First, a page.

First Love

First Love

From Chicken Soup for Every Mom's Soul

First Love

As far back as I can remember, I was the loud, adventurous and mischievous daughter; she was the quiet, traditional and ladylike mother. I always blamed our problems on our age difference. She was thirty-eight when I was born, and at that time, in the late ’60s, that was old to have a baby. Though I was never embarrassed that I had the oldest parents in my group of friends, I felt that their advanced age accounted for their being so strict and conservative.

It was inevitable that the “loud” daughter and the “quiet” mother would clash. In my early teens, we argued a lot and it created an ever-growing wedge between us. One major problem was how strict she was when it came to boys and dating. We argued until we were blue in the face about when I would be allowed to date. Finally, the magic number was determined . . . sixteen.

In no time I was sixteen and dating. She didn’t talk to me about it directly, but I could tell my mother was very concerned. I couldn’t understand why. Didn’t she realize I was a responsible, intelligent girl who would never date a jerk? I assumed it was due to her “old-fashioned” ways. She was a strict “older mom” who just didn’t understand today’s world.

Then toward the end of my first year of dating, I met him. He was a great guy. My parents liked him instantly, though I could still see a look of concern on my mother’s face. Was she ever going to trust me? My boyfriend and I were in love and after going together steadily for a year, I started college. Anyone who has experienced first love and then a sudden separation knows the chances of staying together are slim to none. When we broke up, so did my heart. I was devastated. This eighteen-year-old know-it-all suddenly didn’t know what to do. I immediately ran to my “mommy” and cried on her shoulder like a baby.

Did she lecture me? Did she say, “I told you so”? Not once. Instead, she slept with me in my bed, held my hand and even kissed me on the forehead just like when I was a little girl. She never made me feel stupid or ashamed. She listened to my sad story and watched silently as the tears rolled down my face.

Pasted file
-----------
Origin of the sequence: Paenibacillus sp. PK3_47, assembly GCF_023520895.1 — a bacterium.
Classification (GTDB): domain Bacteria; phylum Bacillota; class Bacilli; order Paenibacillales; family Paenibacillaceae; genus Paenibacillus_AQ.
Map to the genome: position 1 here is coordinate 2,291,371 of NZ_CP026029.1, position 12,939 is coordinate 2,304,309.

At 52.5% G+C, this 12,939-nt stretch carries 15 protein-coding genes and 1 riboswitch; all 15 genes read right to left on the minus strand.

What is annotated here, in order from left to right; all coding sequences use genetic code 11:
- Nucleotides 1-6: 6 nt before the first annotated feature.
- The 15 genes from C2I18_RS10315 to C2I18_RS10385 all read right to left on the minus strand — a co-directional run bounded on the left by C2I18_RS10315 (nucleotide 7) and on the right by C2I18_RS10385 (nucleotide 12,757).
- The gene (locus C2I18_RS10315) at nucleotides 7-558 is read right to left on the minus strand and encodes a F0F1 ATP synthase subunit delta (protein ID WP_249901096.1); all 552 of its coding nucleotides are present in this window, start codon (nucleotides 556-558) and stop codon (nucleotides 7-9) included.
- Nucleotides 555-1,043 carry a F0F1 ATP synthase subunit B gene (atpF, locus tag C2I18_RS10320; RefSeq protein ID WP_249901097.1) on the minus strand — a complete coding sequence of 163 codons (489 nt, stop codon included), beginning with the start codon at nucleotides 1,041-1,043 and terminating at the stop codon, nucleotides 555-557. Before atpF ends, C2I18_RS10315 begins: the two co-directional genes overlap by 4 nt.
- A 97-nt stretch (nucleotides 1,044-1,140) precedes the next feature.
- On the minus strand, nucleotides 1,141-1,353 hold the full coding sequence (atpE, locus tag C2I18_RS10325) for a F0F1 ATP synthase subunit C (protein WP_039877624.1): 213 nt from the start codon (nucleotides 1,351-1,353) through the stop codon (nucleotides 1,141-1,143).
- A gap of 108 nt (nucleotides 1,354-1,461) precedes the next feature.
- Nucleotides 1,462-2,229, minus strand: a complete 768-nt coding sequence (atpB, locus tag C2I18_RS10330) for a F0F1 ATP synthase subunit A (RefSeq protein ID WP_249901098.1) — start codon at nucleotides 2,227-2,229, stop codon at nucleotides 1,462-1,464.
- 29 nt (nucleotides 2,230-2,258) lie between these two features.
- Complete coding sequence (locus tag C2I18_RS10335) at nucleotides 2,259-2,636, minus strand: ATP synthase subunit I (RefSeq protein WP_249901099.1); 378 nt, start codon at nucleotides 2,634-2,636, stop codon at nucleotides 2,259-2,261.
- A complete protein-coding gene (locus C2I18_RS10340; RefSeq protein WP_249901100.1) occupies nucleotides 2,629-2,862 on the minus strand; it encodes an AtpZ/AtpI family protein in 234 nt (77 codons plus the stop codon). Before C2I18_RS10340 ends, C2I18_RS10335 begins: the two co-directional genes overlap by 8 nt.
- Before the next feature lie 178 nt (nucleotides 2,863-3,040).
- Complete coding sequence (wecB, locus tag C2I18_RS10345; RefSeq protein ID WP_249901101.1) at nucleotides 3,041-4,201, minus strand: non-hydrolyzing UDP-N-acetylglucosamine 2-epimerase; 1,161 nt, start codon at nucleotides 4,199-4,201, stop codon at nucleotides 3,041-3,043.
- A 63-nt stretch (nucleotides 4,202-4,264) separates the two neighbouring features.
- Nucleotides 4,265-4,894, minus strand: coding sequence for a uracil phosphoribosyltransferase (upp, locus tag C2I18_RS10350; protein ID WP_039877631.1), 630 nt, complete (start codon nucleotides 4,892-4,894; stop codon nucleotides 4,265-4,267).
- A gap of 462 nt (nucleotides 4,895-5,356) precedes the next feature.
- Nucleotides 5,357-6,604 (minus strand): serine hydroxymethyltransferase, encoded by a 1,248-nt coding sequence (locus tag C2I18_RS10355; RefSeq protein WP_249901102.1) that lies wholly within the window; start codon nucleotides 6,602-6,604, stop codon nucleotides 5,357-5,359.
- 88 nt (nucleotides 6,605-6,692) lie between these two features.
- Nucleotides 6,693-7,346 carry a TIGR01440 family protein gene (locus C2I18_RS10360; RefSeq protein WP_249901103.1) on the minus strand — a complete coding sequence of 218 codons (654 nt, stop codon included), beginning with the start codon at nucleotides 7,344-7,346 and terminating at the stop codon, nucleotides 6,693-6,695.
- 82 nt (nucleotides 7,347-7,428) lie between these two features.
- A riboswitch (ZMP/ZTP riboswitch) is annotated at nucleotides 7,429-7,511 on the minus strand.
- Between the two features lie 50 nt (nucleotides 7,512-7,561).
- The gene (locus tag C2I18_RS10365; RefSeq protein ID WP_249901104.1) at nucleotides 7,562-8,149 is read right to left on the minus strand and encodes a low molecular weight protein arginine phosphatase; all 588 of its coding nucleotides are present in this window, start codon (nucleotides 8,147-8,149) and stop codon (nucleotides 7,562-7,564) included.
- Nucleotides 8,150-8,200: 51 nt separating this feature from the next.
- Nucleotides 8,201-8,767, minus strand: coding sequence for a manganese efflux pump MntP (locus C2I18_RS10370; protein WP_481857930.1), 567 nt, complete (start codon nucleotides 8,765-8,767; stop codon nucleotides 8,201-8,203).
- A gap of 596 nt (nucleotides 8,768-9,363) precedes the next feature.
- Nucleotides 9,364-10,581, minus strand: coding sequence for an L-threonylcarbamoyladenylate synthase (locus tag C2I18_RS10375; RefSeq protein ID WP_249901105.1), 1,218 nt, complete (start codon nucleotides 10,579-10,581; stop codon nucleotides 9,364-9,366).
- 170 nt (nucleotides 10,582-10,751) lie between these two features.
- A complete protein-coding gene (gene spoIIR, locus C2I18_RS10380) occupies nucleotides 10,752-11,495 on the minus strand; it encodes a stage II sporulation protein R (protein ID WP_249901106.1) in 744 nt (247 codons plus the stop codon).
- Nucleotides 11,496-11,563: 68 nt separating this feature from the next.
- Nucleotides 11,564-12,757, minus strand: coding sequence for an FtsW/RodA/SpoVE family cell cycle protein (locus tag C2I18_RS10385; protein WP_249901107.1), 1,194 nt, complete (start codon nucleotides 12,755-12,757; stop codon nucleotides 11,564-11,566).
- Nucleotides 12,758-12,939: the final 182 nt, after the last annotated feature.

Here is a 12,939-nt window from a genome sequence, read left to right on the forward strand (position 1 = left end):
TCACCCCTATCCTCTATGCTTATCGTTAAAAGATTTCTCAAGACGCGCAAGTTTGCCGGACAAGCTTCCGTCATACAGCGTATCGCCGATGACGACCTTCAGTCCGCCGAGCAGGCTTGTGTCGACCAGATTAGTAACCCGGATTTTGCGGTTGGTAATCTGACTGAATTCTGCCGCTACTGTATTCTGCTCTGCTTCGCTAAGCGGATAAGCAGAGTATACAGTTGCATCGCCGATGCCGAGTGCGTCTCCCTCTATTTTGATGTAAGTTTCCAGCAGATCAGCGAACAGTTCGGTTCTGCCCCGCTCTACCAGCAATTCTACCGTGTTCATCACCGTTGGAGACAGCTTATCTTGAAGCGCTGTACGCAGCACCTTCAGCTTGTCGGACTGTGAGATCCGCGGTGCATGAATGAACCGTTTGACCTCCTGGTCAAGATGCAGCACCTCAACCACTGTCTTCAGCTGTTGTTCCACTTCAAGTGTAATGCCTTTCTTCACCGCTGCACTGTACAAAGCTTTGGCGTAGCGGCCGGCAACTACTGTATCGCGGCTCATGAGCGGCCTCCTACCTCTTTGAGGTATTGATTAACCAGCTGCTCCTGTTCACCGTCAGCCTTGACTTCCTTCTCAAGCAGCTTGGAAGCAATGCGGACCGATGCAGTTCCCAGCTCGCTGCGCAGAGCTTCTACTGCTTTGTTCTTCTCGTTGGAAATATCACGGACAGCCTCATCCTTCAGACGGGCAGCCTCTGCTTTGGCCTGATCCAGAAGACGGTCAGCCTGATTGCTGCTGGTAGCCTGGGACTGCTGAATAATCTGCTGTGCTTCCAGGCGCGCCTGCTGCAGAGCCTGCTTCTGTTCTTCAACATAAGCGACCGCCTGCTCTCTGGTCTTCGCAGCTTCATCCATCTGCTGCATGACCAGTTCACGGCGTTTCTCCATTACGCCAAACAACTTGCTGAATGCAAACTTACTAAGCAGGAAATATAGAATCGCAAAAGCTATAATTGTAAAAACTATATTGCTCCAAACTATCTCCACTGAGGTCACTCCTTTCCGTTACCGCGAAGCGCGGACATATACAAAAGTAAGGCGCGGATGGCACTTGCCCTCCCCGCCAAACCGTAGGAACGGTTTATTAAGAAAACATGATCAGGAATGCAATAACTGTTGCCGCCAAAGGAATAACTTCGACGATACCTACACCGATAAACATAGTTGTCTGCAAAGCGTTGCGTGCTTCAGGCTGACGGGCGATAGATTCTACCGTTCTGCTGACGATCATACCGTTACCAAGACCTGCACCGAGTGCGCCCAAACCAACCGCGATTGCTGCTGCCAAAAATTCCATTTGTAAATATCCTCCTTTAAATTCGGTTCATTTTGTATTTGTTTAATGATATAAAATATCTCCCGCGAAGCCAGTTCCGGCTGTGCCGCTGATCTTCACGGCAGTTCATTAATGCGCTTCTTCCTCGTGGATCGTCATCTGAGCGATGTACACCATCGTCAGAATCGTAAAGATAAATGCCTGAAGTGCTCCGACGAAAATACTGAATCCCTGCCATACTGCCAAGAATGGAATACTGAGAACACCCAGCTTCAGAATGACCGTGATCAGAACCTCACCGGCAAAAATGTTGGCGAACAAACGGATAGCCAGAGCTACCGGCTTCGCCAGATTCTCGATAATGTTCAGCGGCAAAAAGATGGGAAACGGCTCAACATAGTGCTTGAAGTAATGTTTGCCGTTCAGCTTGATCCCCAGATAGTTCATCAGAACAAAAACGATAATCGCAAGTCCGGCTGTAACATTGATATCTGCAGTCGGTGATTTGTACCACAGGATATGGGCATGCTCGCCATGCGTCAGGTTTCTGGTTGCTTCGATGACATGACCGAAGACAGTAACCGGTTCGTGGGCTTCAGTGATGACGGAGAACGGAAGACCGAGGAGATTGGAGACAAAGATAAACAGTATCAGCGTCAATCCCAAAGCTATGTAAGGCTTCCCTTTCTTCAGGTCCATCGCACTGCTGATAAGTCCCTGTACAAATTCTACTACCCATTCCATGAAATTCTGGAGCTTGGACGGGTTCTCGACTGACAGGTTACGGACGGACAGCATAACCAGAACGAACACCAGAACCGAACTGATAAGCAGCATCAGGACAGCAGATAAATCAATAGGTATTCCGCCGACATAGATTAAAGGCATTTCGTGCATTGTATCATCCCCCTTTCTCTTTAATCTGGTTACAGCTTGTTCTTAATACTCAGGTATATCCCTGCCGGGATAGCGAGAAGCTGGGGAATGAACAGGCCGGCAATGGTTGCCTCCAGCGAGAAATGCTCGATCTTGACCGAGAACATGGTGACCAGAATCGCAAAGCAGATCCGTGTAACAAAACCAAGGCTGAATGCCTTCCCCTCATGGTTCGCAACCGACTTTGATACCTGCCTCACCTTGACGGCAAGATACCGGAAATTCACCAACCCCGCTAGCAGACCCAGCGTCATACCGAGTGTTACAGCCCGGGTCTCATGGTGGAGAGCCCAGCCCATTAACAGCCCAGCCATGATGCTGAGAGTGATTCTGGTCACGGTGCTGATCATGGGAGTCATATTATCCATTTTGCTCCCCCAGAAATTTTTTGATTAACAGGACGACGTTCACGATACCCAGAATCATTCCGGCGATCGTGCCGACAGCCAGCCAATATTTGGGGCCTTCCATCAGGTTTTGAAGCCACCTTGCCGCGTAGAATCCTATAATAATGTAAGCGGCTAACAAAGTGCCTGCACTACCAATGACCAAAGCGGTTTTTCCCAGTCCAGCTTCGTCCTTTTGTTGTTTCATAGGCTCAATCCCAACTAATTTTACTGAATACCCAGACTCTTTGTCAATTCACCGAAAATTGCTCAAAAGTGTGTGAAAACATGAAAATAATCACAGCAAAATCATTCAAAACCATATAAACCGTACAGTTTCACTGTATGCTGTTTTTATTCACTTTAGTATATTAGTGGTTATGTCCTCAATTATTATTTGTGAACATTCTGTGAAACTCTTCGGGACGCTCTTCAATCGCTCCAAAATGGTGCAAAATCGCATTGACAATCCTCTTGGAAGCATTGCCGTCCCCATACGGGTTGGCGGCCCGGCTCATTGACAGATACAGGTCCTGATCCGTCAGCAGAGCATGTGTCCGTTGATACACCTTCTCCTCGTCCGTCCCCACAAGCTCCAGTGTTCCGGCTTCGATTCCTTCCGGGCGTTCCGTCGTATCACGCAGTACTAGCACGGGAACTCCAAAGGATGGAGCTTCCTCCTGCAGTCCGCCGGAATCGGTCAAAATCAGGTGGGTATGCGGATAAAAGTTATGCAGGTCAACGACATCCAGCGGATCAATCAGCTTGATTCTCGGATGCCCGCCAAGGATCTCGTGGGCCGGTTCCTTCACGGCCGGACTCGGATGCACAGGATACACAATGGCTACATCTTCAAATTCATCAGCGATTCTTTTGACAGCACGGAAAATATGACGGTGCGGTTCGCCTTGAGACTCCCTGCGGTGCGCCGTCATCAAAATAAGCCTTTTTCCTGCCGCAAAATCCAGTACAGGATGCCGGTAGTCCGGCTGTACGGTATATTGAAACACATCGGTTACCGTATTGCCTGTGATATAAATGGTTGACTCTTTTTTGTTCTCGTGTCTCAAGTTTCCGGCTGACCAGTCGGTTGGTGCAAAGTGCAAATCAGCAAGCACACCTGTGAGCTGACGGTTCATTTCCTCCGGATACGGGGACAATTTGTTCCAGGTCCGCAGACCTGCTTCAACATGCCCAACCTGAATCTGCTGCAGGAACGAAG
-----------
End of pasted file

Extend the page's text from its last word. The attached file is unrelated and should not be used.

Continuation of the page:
After a while, although I was feeling better, I was still very confused and didn’t quite understand what had just happened to me. I was very angry, and I expressed my concerns to my mother. I was surprised at the tone of my voice. It had a harder edge. I wasn’t so trusting or naïve; I felt older and more tired.

My mother gently explained the reasons she had been so concerned during my courtship, opening up to me like she never had before. She had always been so conservative with me about sharing her emotions that I sometimes wondered if she had ever been a teenager. Now, she told me about her first love and how she’d felt when it was over. Her heart had been broken, and the tears hadn’t stopped for weeks. When it was all said and done, she’d felt just as hopeless as I was feeling. She told me that in time her pain went away, becoming only a faint memory. She assured me that one day I would meet the man I would marry, and when I thought of my first heartbreak, I would smile. I would forget the pain and only remember the love.

I was surprised, shocked and relieved all at once. Surprised that my father wasn’t my mother’s first love. Shocked that she had actually shared this story with me. And relieved that my mother was not only a mom, but also a woman who had experienced the same kind of pain I had . . . and survived. It was then that my mother became my best friend.

After that, I shared all the challenges and problems in my life with her. College, dating, career and of course, more heartbreaks. But none ever seemed as serious as the first. I loved how close we were. Even my friends commented on our relationship. It made us both very happy and proud.

Then one day, many years later, I met him: my future husband. The first thing I did was call my mom and tell her all about him. During the phone conversation she asked me if I remembered my first heartbreak. Giggling, I answered yes, wondering why she’d asked.

I could hear the tenderness in her voice as she responded, “Are you smiling?”

Sophia Valles Bligh

You are currently enjoying a preview of this book.

Sign up here to get a Chicken Soup for the Soul story emailed to you every day for free!

Please note: Our premium story access has been discontinued (see more info).

view counter

More stories from our partners